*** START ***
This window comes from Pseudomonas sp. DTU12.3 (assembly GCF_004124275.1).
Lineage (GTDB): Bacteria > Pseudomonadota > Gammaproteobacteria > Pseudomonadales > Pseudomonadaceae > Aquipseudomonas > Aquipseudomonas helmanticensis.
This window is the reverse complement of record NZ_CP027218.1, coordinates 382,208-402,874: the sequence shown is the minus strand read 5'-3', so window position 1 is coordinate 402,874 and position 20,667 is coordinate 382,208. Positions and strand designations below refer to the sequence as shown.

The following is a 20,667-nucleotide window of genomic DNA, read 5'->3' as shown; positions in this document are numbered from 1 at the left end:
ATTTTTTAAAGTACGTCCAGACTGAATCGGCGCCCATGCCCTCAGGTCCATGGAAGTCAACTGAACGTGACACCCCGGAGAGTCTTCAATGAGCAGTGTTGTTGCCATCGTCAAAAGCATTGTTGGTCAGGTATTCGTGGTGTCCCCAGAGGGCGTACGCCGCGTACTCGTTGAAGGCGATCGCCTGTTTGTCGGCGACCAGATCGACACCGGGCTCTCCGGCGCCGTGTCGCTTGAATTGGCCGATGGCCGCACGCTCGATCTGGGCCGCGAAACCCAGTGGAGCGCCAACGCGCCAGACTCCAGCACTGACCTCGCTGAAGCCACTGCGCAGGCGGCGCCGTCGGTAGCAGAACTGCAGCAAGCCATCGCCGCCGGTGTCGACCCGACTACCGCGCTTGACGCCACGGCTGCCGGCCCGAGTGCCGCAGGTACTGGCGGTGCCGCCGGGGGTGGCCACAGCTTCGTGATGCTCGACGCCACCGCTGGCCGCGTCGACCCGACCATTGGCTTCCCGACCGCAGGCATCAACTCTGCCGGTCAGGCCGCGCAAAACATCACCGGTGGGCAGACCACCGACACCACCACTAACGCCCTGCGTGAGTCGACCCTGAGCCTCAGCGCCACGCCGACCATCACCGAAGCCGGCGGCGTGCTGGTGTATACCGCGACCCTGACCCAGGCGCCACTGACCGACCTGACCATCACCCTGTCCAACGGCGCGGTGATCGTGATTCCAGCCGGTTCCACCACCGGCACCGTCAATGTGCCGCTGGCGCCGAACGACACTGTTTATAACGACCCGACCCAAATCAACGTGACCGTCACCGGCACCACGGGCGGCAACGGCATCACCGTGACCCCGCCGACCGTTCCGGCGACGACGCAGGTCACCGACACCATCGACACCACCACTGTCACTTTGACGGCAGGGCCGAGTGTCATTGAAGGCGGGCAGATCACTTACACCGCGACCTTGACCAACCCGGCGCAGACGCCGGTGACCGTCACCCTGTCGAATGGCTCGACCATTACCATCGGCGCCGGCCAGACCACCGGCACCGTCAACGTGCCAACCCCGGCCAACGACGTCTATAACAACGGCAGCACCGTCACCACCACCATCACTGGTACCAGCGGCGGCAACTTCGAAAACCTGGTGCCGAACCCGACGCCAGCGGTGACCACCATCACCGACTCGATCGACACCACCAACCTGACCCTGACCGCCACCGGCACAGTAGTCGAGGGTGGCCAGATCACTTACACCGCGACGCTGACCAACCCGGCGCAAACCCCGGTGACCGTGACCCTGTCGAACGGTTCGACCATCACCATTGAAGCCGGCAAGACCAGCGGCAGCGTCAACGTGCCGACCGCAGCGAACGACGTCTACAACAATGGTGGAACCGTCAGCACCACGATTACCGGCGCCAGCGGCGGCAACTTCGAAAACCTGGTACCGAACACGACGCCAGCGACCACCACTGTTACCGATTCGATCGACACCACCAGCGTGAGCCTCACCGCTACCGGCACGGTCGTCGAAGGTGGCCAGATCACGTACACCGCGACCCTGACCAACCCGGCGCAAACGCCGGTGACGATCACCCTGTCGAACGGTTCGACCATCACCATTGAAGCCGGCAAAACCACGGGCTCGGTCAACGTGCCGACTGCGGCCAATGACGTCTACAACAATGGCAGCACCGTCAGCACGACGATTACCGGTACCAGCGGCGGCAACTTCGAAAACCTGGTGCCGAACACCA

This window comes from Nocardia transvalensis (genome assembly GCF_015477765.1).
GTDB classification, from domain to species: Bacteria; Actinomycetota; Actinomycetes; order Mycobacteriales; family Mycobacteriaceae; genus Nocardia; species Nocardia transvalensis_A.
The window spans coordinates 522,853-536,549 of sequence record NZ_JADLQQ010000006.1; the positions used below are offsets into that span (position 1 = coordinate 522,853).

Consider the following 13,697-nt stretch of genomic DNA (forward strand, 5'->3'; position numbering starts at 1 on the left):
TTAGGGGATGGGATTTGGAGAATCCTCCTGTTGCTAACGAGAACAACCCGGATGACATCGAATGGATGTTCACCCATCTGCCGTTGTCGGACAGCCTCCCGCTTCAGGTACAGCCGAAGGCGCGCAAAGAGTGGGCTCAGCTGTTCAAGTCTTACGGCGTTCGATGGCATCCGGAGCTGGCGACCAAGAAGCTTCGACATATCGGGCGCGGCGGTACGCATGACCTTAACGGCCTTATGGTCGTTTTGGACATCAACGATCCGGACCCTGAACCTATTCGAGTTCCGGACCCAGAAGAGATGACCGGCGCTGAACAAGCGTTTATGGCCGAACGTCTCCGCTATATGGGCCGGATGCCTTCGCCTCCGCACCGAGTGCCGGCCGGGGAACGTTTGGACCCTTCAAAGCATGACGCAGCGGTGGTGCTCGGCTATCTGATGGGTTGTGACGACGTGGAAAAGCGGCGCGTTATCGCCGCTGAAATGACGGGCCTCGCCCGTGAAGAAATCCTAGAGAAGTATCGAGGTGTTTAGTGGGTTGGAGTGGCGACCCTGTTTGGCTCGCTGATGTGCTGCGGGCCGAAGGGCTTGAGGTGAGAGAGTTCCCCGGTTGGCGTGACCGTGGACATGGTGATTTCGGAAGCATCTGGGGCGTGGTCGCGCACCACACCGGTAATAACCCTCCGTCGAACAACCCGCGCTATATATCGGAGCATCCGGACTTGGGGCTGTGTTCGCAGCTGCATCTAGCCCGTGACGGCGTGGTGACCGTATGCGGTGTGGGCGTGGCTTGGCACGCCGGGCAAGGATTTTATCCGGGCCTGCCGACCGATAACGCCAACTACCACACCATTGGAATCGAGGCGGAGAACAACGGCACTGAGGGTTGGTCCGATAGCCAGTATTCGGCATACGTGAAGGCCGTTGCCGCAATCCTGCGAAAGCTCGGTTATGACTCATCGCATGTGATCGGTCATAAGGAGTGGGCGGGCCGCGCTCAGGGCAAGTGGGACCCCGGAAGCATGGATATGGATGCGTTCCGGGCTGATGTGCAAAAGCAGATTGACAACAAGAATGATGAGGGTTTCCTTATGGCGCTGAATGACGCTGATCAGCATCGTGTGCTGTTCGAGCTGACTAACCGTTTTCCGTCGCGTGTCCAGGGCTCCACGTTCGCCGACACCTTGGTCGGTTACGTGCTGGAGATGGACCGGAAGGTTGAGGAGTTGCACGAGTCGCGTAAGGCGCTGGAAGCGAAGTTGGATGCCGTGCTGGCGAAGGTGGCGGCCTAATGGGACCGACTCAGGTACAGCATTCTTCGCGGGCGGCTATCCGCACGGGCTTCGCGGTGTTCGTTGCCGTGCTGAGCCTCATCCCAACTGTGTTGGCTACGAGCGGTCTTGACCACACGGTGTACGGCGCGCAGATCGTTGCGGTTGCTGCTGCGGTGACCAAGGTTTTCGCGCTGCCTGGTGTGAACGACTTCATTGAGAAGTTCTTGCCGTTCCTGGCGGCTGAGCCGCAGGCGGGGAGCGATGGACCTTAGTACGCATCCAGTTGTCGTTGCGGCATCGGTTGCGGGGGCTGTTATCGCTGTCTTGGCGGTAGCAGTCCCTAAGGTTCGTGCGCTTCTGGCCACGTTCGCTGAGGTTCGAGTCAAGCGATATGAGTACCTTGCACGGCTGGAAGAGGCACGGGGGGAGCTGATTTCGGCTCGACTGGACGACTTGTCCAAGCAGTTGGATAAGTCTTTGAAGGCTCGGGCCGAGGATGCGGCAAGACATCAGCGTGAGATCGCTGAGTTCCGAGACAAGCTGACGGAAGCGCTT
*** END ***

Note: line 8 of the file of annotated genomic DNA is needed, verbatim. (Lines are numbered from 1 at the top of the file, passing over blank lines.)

The window spans coordinates 522,853-536,549 of sequence record NZ_JADLQQ010000006.1; the positions used below are offsets into that span (position 1 = coordinate 522,853).